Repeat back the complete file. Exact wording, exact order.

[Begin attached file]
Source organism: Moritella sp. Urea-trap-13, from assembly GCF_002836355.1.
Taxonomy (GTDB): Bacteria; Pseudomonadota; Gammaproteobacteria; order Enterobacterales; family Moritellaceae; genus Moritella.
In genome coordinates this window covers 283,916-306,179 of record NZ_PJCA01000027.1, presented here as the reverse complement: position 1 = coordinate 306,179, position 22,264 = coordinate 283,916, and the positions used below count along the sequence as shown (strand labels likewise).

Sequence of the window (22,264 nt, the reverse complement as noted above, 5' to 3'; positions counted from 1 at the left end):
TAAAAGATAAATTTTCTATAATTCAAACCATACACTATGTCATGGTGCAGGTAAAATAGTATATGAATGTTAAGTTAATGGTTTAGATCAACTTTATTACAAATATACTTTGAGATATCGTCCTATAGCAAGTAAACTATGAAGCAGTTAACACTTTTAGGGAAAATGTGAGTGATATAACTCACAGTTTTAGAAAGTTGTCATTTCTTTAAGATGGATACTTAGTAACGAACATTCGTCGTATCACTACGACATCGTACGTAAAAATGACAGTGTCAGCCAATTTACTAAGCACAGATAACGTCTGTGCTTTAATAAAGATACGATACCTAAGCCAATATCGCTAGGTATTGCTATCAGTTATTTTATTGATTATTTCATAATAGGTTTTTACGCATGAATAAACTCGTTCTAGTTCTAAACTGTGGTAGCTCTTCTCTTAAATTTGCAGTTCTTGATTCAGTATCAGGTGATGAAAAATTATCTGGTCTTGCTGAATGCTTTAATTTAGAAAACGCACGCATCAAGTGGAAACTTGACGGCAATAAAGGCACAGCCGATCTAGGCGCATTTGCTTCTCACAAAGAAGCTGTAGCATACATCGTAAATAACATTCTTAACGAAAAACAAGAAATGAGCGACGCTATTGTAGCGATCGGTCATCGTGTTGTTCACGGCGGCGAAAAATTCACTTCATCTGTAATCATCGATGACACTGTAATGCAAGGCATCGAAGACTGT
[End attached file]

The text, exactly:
Source organism: Moritella sp. Urea-trap-13, from assembly GCF_002836355.1.
Taxonomy (GTDB): Bacteria; Pseudomonadota; Gammaproteobacteria; order Enterobacterales; family Moritellaceae; genus Moritella.
In genome coordinates this window covers 283,916-306,179 of record NZ_PJCA01000027.1, presented here as the reverse complement: position 1 = coordinate 306,179, position 22,264 = coordinate 283,916, and the positions used below count along the sequence as shown (strand labels likewise).

Sequence of the window (22,264 nt, the reverse complement as noted above, 5' to 3'; positions counted from 1 at the left end):
TAAAAGATAAATTTTCTATAATTCAAACCATACACTATGTCATGGTGCAGGTAAAATAGTATATGAATGTTAAGTTAATGGTTTAGATCAACTTTATTACAAATATACTTTGAGATATCGTCCTATAGCAAGTAAACTATGAAGCAGTTAACACTTTTAGGGAAAATGTGAGTGATATAACTCACAGTTTTAGAAAGTTGTCATTTCTTTAAGATGGATACTTAGTAACGAACATTCGTCGTATCACTACGACATCGTACGTAAAAATGACAGTGTCAGCCAATTTACTAAGCACAGATAACGTCTGTGCTTTAATAAAGATACGATACCTAAGCCAATATCGCTAGGTATTGCTATCAGTTATTTTATTGATTATTTCATAATAGGTTTTTACGCATGAATAAACTCGTTCTAGTTCTAAACTGTGGTAGCTCTTCTCTTAAATTTGCAGTTCTTGATTCAGTATCAGGTGATGAAAAATTATCTGGTCTTGCTGAATGCTTTAATTTAGAAAACGCACGCATCAAGTGGAAACTTGACGGCAATAAAGGCACAGCCGATCTAGGCGCATTTGCTTCTCACAAAGAAGCTGTAGCATACATCGTAAATAACATTCTTAACGAAAAACAAGAAATGAGCGACGCTATTGTAGCGATCGGTCATCGTGTTGTTCACGGCGGCGAAAAATTCACTTCATCTGTAATCATCGATGACACTGTAATGCAAGGCATCGAAGACTGT